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Survey Report

Insurance Marketplace Realities 2021 Spring Update – Environmental

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April 21, 2021

Breakthrough innovations in environmental analytics are creating opportunities for buyers.
Rate predictions
  Trend Range
Contractors pollution liability: Neutral increase Flat to +10%
Site pollution liability (PLL/EIL): Neutral increase Flat to +15%
Combined environmental + casualty/professional: Neutral increase +5% to +15%

Key takeaway

Breakthrough innovations in environmental analytics are creating opportunities for buyers to better manage their environmental risks, enhance their insurance coverages and make risk management decisions supported by data, analytics and modeling.

An increase in M&A and construction activity rebounding from COVID-19 slowdowns and delays could herald a record year for environmental placements in 2021. Fortunately, the environmental insurance market (comprised of over 20 carriers) will be ready to meet this demand.

  • Incumbent markets will attempt to increase rates on their multiyear renewals, but increased appetites from their competition will keep premiums in check for clients with excellent loss histories. Elsewhere, modest increases (relative to other standard lines of coverage) will prevail for most products.
  • Former excess-surplus lines carriers, previously focused on distribution through wholesalers, entered the retail environmental market in 2020 and are expanding their underwriting capabilities/capacity with expectations of gaining market share in 2021.
  • Insureds who are beginning to see a softening of the property and excess casualty markets are still looking to strategically lock in multiyear operational environmental programs (i.e., two to five years, where available) to mitigate future market and regulatory uncertainty.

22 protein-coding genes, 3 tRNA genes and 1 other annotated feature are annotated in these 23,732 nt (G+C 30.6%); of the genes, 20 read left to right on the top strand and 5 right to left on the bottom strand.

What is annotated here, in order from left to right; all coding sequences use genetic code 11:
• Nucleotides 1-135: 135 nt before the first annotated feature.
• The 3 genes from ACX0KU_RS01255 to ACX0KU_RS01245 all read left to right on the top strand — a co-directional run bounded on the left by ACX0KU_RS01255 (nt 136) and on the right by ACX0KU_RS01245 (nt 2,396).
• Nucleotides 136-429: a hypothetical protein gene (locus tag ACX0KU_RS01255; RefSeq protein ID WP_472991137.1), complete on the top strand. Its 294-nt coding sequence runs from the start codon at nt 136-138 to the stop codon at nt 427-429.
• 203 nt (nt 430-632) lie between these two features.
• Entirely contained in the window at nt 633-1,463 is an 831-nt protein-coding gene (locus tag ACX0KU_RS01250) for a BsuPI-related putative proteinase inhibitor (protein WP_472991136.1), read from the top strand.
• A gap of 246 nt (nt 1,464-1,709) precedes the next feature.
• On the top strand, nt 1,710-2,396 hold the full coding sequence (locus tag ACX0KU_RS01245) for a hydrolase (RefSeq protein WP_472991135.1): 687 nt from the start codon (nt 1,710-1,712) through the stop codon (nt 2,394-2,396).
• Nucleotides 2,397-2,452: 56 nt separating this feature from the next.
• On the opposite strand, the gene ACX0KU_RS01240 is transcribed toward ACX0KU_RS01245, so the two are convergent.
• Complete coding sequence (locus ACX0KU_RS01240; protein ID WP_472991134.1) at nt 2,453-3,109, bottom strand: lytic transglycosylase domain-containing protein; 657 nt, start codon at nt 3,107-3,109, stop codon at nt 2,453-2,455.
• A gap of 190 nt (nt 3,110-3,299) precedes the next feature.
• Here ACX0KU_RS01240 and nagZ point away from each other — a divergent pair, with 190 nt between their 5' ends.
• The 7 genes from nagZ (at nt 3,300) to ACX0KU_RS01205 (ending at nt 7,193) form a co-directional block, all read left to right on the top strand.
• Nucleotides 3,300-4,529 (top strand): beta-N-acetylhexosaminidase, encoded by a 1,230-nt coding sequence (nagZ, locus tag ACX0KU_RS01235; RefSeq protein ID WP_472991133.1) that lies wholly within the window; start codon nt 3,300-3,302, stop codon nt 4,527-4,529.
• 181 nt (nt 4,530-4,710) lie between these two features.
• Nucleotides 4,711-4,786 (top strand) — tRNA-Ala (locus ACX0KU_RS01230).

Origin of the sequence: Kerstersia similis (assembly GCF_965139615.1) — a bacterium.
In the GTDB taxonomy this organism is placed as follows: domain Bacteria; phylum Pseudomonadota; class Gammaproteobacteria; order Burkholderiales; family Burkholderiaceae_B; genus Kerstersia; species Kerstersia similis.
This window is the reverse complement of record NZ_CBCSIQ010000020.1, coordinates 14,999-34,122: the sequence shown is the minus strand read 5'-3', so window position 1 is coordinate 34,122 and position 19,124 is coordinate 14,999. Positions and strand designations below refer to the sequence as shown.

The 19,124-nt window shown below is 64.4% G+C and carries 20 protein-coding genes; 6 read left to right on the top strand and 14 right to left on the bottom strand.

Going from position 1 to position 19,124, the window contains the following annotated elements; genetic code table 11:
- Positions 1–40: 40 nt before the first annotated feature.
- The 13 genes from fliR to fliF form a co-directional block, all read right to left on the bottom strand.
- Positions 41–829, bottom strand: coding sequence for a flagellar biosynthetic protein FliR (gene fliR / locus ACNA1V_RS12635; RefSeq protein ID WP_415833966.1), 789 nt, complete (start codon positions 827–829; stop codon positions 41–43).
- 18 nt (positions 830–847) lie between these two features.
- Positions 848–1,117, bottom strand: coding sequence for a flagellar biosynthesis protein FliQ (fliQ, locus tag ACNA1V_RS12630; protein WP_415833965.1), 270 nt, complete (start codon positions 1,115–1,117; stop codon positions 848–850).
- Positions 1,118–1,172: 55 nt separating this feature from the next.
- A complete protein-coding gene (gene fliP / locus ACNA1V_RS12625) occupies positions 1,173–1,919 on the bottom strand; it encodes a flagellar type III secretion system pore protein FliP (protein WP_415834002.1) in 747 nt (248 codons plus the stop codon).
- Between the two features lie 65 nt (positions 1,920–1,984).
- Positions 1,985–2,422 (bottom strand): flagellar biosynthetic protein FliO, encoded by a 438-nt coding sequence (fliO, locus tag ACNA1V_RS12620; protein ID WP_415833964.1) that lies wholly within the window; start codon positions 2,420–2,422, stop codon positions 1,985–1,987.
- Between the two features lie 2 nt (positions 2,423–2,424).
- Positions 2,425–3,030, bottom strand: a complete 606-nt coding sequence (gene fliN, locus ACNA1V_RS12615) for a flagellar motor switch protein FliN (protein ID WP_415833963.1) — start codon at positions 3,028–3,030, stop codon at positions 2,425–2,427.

• Analytical tools are being employed to visually represent a buyer’s exposure to emerging exposures, such as perfluoroalkyl/polyfluoroalkyl substances (PFAS) and glyphosate, as carriers and regulators continue to formulate their respective coverage and regulatory approaches to these chemicals.
  • The top five global risks identified by the 2020 World Economic Forum are environment-related (extreme weather events, climate change, human-made environmental disasters, biodiversity loss, natural disasters). While the current environmental insurance marketplace may address many of the resulting remediation and tort exposures associated with these events, it will take a combined effort with colleagues in parametric insurance and alternative risk transfer to develop holistic solutions that cover the other economic exposures that are currently beyond the scope of today’s marketplace.

Environmental insurance carriers continue to assess their current forms and future position relative to bacteria, viruses and communicable diseases in the wake of COVID-19.

  • As predicted, affirmative coverage for bacteria, viruses and disinfection costs has all but disappeared from site pollution forms in the wake of the COVID-19 pandemic.